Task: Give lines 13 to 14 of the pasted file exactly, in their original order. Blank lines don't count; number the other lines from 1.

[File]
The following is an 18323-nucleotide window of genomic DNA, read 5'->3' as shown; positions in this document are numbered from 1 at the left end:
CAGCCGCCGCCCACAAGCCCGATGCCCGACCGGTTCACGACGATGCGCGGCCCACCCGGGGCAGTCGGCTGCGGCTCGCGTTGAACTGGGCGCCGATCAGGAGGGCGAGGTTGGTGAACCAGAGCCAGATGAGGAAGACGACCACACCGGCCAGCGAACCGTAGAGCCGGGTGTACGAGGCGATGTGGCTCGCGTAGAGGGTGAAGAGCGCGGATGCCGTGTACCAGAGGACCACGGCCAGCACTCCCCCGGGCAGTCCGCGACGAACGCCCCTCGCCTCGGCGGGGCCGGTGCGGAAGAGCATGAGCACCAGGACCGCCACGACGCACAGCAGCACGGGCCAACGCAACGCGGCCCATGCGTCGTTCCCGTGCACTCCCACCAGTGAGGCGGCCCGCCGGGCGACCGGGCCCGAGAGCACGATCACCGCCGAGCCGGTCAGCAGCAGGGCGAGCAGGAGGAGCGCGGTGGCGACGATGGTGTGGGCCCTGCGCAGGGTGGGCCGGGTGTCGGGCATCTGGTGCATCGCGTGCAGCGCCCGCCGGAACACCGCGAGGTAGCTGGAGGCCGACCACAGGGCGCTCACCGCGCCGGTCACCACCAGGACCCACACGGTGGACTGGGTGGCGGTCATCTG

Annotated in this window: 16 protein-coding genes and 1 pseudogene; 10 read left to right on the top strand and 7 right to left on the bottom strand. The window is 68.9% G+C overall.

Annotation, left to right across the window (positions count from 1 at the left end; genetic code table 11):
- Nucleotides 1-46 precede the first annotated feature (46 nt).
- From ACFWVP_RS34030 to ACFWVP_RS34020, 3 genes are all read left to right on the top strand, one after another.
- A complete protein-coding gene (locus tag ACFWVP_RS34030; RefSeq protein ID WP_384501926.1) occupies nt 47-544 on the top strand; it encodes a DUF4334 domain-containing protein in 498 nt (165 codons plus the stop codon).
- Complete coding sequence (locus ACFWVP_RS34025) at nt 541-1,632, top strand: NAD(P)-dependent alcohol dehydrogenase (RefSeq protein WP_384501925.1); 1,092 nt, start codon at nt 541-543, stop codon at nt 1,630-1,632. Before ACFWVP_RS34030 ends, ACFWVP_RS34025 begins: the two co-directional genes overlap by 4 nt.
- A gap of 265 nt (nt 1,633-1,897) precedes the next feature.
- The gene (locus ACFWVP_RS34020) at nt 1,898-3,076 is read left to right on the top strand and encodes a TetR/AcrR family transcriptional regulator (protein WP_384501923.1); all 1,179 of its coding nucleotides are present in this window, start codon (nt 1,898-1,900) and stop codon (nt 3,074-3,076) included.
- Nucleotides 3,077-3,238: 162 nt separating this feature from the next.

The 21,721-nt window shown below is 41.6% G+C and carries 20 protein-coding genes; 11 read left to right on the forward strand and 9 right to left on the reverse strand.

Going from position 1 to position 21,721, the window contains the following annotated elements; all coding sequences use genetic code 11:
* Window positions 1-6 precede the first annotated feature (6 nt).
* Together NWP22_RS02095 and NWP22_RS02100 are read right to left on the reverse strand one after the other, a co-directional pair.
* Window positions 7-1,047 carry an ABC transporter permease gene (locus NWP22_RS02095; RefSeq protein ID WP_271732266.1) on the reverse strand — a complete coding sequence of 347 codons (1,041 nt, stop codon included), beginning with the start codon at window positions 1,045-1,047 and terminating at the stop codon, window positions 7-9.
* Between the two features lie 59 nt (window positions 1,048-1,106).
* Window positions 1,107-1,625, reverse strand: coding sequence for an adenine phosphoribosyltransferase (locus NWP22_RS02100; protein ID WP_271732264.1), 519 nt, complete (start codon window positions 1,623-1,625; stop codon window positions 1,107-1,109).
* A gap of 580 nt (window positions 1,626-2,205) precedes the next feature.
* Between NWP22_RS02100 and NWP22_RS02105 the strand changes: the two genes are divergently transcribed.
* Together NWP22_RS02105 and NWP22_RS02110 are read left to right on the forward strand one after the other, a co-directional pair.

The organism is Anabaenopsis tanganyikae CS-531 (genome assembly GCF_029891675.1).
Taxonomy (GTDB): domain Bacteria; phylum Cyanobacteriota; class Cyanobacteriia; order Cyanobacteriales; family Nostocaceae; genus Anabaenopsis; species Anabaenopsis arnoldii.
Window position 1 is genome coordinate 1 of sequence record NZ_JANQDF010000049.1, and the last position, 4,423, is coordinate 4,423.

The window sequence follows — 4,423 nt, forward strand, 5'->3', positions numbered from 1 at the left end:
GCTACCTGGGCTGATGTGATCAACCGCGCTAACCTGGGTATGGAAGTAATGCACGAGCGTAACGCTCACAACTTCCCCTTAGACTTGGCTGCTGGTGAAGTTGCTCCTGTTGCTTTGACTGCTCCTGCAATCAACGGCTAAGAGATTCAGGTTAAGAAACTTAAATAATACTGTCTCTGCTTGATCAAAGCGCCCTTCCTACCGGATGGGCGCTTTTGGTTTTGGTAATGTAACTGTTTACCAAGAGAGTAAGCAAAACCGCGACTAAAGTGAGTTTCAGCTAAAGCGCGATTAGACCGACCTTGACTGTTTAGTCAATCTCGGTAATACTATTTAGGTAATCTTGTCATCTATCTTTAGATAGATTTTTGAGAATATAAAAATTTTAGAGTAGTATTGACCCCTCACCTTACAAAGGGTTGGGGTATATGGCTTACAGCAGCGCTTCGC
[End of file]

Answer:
Going from position 1 to position 21,721, the window contains the following annotated elements; all coding sequences use genetic code 11:
* Window positions 1-6 precede the first annotated feature (6 nt).